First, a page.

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Is 3 on 3 the way to go for younger players?

Small-Sided Basketball: Best Way to Play and Learn for Elementary School Players

Adapt the game to the kids, not the kids to the game, argues youth basketball expert

I have been running around the country and the world for the last 20 years trying to advocate for a change in basketball format which is better for teaching the game to younger children, especially at the elementary school ages.

I took a long look at youth soccer many years ago, and I realized a lot of youth soccer was played and learned with small-sided games, rather than 11 v 11, which is most common among older kids. The United States Youth Soccer Association recommends short-sided games for younger ages, such as 3 v 3 for under 6, 5 v 5 for under 8, and 7 v 7 for under 10 - much less than traditional 11 on 11.

Small-sided games in basketball, of course, have also been going on for over 100 years, ever since basketball was developed, whenever there weren't enough players to field five-a-side teams.  Go to the courts at your neighborhood playground, and short-sided games is often what you will see. Nothing wrong with it. It's still an opportunity to learn and have fun! Playground hoops

3 on 3

With the consultation of many people in the soccer world, and a other experts in youth basketball, I came to the conclusion years ago that, for our youngest kids, there's a better way for them not only to play the game, but to learn the game. What I decided tom advocate was essentially small-sided basketball, which in our game is known as 3 on 3.

Again, anyone who's grown up playing basketball at some time played 3 on 3 and on a half court and for a simple reason, there were only 6 kids and one basket. If you didn't have the ability to play full court and you had 6 kids and one basket, what did you do? You go play!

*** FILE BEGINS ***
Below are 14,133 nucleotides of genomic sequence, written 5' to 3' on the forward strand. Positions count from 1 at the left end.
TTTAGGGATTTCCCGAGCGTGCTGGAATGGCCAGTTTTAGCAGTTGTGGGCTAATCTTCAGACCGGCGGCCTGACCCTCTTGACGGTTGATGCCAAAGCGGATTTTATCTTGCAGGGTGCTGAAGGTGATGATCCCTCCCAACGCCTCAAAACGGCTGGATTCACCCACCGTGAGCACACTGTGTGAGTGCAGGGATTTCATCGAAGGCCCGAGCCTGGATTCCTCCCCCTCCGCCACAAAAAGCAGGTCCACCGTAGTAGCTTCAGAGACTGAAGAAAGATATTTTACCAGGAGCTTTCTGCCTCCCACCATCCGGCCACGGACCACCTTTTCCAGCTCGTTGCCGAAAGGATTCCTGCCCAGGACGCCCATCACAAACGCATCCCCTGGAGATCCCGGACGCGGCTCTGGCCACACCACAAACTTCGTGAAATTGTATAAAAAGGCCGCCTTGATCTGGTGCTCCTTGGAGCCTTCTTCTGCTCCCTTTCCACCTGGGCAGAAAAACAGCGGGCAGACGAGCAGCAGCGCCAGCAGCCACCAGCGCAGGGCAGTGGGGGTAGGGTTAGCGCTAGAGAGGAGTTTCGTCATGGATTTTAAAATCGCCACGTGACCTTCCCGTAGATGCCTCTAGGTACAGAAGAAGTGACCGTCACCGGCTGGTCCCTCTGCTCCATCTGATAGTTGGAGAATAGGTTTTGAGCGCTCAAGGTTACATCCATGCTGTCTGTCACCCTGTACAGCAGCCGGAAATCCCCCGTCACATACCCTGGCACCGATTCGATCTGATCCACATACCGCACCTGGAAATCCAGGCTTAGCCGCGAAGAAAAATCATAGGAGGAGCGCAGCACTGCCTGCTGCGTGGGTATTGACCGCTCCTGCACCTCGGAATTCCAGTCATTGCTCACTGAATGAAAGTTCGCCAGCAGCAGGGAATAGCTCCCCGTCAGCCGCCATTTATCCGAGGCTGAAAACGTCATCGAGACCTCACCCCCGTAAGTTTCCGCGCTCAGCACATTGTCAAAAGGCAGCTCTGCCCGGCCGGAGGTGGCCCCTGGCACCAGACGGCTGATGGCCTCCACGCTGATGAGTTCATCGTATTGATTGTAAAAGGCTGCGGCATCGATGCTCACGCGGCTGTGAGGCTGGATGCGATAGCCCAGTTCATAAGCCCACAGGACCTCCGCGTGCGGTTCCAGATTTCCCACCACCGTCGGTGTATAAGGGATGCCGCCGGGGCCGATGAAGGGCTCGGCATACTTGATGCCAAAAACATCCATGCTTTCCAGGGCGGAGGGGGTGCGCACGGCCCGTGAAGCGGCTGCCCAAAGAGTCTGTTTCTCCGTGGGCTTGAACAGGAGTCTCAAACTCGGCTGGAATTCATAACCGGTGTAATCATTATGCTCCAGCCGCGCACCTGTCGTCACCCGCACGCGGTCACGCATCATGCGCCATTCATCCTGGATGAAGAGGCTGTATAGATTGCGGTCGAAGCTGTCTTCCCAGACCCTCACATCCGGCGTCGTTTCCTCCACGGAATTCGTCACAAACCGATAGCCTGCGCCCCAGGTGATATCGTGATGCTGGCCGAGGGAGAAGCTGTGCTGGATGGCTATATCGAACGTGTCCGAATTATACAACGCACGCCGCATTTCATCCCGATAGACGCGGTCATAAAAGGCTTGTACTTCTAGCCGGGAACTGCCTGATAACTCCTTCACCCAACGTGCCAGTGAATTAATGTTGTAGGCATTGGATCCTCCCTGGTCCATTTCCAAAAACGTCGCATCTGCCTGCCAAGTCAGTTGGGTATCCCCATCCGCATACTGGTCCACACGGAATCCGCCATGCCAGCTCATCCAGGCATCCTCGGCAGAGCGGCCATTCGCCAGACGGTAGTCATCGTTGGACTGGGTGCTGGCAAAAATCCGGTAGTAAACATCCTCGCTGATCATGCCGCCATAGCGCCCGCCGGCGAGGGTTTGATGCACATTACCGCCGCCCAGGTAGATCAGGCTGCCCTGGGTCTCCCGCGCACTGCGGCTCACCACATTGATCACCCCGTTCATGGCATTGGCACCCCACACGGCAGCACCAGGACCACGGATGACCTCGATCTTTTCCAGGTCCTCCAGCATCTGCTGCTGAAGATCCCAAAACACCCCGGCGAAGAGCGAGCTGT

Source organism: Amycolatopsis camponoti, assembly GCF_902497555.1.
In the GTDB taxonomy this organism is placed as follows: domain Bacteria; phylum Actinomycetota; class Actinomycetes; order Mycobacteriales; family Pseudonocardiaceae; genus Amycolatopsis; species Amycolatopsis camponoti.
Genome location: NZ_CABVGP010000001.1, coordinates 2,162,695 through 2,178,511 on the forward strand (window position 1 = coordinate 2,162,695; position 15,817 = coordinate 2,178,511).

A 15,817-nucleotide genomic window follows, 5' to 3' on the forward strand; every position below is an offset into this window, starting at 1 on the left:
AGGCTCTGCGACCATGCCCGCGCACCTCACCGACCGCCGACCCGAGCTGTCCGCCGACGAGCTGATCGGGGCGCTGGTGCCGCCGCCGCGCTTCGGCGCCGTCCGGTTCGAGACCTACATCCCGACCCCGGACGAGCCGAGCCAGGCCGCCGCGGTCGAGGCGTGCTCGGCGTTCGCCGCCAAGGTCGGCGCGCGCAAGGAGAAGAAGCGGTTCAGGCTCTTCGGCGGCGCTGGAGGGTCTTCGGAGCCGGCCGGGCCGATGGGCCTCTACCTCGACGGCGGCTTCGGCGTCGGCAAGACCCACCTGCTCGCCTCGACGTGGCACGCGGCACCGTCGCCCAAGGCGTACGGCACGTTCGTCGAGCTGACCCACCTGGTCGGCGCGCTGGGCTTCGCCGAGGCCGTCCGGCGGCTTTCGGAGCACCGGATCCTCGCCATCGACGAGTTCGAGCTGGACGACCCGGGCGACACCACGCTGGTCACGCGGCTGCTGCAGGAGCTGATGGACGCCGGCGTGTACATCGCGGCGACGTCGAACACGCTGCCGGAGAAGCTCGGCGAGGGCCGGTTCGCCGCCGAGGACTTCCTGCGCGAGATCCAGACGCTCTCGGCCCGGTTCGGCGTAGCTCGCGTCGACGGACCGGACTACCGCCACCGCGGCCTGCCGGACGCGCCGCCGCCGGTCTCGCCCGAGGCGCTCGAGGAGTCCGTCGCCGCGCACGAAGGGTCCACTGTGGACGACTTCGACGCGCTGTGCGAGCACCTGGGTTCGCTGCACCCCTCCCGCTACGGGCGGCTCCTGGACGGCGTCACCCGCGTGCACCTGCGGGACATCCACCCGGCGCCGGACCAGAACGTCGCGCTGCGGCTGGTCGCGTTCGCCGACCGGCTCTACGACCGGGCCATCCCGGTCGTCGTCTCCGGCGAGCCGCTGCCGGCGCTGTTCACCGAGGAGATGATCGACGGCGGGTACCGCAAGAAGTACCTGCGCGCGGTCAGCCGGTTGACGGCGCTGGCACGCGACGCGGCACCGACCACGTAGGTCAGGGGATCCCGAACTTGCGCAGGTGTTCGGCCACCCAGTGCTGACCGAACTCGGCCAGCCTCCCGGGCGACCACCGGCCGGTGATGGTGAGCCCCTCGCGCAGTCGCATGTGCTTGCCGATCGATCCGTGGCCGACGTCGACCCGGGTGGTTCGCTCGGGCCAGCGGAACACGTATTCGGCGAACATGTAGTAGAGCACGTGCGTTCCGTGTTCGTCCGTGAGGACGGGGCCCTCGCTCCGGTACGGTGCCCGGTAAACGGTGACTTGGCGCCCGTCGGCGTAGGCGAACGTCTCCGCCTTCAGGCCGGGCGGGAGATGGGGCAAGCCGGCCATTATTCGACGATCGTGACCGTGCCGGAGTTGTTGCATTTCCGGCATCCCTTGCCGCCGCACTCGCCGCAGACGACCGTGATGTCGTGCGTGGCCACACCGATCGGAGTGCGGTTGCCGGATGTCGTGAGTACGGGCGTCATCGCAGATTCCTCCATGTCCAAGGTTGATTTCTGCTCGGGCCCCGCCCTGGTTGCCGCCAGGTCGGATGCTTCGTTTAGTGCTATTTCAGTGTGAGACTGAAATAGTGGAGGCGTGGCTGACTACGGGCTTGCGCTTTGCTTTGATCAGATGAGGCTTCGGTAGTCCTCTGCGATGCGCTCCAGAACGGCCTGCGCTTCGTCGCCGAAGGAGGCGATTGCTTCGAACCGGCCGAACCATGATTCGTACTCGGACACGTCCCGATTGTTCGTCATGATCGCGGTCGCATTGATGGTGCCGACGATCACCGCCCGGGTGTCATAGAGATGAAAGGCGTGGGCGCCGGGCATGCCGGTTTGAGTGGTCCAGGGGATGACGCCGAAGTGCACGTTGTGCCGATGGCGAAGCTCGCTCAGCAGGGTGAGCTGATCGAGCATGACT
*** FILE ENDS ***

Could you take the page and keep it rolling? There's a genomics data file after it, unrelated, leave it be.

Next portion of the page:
There are all sorts of variations, of course, even playing 2 on 2 or 1 on 1. With the help of some very good soccer people, I have come up with a specific model of 3 on 3 that I think can be easily implemented for young kids. So, as I have talked about in other articles, I've spent a lot of my time not only trying to lower the rims and eliminate full court presses at youth levels, but I have also worked to convince the heads of basketball programs whose natural tendency is to want to play the "real" 5 on 5 game, to spend more time teaching the game 3 on 3 with a half court.


This leads to a number of benefits for the kids. If you've got six kids to one ball rather than ten kids to one ball, you have much less congestion of the area around the basket and, very simply, you get what the soccer people found out decades ago: more touches. Kids get to touch and play with the ball more. I don't know of any high school, college, or pro coach who disagrees with me (and believe me, as a former college and pro player, I know plenty of them).

On any team of where 5 kids are playing, the most skilled player - who is 20% of the team on the floor - may get up to 40% of the ball-handling opportunities, while the least skilled player may get 10% or less. With 3 on 3, the ratio for the least skilled player rises significantly, especially because 3 kids on a side still need to all play with each other in order to create both width and depth in passing the ball around.